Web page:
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Former prison inmate joins Florence rally for voter registration

September 26, 2018

FLORENCE, S.C. – Lester Young Jr. doesn’t look old enough to have been 19 years old on Christmas Eve 1991.

Yet, on that day, according to reports from the Beaufort County Sheriff’s Department, at 19, Young shot and killed another man in a “drug deal gone bad.” He was convicted of murder after a short trial in April 1992 and sentenced to life in prison with the possibility of parole after 20 years.

Young talked about his eperience on Tuesday at a voter education rally in Florence.

During his stay in prison, he said, he learned that his actions were wrong.

Determined to redeem those people his actions hurt and himself, Young, who was reading on a seventh-grade level when he entered the prison system, earned his GED and an associate’s degree in business management. He also formed several programs to educate other inmates.

Young served 22 years and five months before he was paroled in 2013. After leaving prison, Young founded his own nonprofit organization. Two years ago, he joined forces with Just Leadership USA to get his message to a wider audience.

Tuesday evening, Young was part of the voter registration rally organized by Florence County Democratic Party Chairwoman LaShonda NeSmith-Jackson and her nonprofit organization, Embrace.

Young said it was important for those returning home from prison to know their rights and the power voting provides in a democratic system of government.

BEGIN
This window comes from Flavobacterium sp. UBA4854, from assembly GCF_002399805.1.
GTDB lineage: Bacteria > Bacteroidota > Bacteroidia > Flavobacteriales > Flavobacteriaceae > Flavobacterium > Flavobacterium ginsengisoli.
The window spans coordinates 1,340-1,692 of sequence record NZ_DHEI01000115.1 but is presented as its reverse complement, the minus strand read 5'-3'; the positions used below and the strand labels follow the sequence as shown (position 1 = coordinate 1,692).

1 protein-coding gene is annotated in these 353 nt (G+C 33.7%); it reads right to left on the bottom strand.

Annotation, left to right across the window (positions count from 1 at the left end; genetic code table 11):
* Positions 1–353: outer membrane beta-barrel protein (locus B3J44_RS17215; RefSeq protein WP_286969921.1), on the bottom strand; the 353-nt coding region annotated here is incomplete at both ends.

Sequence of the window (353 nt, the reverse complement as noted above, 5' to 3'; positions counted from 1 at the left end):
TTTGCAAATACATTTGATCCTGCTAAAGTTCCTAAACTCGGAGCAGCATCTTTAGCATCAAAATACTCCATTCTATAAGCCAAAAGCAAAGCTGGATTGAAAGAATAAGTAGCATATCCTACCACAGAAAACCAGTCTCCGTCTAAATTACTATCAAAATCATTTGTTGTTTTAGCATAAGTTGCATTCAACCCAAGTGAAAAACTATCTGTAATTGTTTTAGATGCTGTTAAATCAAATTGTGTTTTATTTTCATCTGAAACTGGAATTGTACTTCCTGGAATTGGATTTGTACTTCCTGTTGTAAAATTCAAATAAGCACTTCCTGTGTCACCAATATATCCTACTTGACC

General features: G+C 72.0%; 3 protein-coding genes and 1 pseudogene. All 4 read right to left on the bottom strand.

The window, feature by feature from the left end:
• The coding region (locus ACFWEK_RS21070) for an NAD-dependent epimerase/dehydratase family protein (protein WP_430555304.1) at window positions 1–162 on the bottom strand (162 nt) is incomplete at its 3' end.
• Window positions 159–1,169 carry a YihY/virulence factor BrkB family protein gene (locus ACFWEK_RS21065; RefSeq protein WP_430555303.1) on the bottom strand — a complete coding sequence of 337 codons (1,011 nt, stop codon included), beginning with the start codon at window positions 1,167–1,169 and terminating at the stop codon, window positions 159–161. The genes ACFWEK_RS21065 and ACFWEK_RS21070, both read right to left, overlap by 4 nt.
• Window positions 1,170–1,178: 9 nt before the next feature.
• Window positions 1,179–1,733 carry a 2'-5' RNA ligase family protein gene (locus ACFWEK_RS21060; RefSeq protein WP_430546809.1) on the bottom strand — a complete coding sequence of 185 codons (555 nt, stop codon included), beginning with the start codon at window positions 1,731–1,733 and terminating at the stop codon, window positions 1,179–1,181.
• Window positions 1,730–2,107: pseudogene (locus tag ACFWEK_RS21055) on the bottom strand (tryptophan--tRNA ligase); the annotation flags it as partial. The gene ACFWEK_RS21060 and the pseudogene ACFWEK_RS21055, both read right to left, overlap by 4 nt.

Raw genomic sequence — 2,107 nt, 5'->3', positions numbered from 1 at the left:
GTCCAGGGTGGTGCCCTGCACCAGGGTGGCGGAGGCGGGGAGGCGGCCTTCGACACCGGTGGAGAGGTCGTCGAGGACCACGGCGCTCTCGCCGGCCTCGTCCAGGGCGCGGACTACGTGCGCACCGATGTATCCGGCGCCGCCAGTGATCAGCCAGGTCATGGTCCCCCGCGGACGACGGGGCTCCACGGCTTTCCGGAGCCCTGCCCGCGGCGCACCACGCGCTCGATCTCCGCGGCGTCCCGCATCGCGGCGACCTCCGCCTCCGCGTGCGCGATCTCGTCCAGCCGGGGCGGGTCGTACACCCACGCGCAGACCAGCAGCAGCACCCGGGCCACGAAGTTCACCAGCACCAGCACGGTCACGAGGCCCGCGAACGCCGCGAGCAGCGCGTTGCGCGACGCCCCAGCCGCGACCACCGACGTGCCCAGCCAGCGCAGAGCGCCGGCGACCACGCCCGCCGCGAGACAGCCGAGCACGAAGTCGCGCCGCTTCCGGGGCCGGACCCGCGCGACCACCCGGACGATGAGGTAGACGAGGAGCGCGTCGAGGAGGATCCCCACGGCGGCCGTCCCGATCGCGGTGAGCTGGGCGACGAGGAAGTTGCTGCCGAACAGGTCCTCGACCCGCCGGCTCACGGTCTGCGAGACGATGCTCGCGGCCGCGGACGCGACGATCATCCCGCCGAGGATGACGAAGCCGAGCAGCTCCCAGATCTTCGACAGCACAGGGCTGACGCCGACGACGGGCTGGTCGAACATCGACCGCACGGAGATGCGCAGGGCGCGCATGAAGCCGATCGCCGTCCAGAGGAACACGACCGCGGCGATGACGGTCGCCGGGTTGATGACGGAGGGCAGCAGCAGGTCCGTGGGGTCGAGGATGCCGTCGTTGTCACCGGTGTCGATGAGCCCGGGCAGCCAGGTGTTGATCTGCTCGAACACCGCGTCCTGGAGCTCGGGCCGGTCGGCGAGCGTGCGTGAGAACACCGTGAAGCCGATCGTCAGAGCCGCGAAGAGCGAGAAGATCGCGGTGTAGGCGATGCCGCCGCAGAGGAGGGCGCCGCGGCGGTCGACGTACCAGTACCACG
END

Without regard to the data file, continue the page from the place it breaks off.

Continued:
“The more people that are more informed about it, they’re less likely to offend,” Young said. “Now, you don’t have to rebel against the system. You’re a part of the system. You have a right to vote. You have the ability to change. You have the ability to share what you’re passionate about. You have that right to either vote a candidate in or vote them out.”

Young currently works on the Working Future campaign of Just Leadership USA.

“I’m personally impacted with incarceration,” Young said. “I believe that that a working future should be something for every man and woman returning home from prison.”

The campaign helps those previously incarcerated to ask politicians about what the politician plans to do for the formerly incarcerated. The campaign also works toward legislation that would help prevent employment discrimination toward those who have been convicted of felonies.

The rally was held in conjunction with other rallies throughout the United States to celebrate National Voter Registration Day on Tuesday. Embrace was one of a few nonprofit organizations to receive a grant to help organize an event in Florence. It featured tables of information to help people register to vote online, to help people request an absentee ballot, and to register to vote via paper.

Several politicians also made appearances at the rally including South Carolina Reps. Terry Alexander and Robert Williams and school board candidate Hannah E. Parker.

Alexander, a Democrat, is the current representative of House District 59. The district includes northern Florence and eastern Darlington counties. Alexander is running unopposed for re-election to the seat he has held since 2008.

Williams, also a Democrat, is the current representative of House District 62. The district includes central Darlington County including the city of Darlington and a small part of Hartsville and two small parts of western Florence County including Timmonsville. Williams is running against Republican Billy Baldwin to keep the seat he has held since 2007. He is also running for Congressional District 7 against Republican Tom Rice.

Parker is one of two challengers to Bryan Chapman for Seat 8 on the Florence County School District 1 Board of Trustees. Seat 8 represents South Florence. Also running is Terry B. Law.

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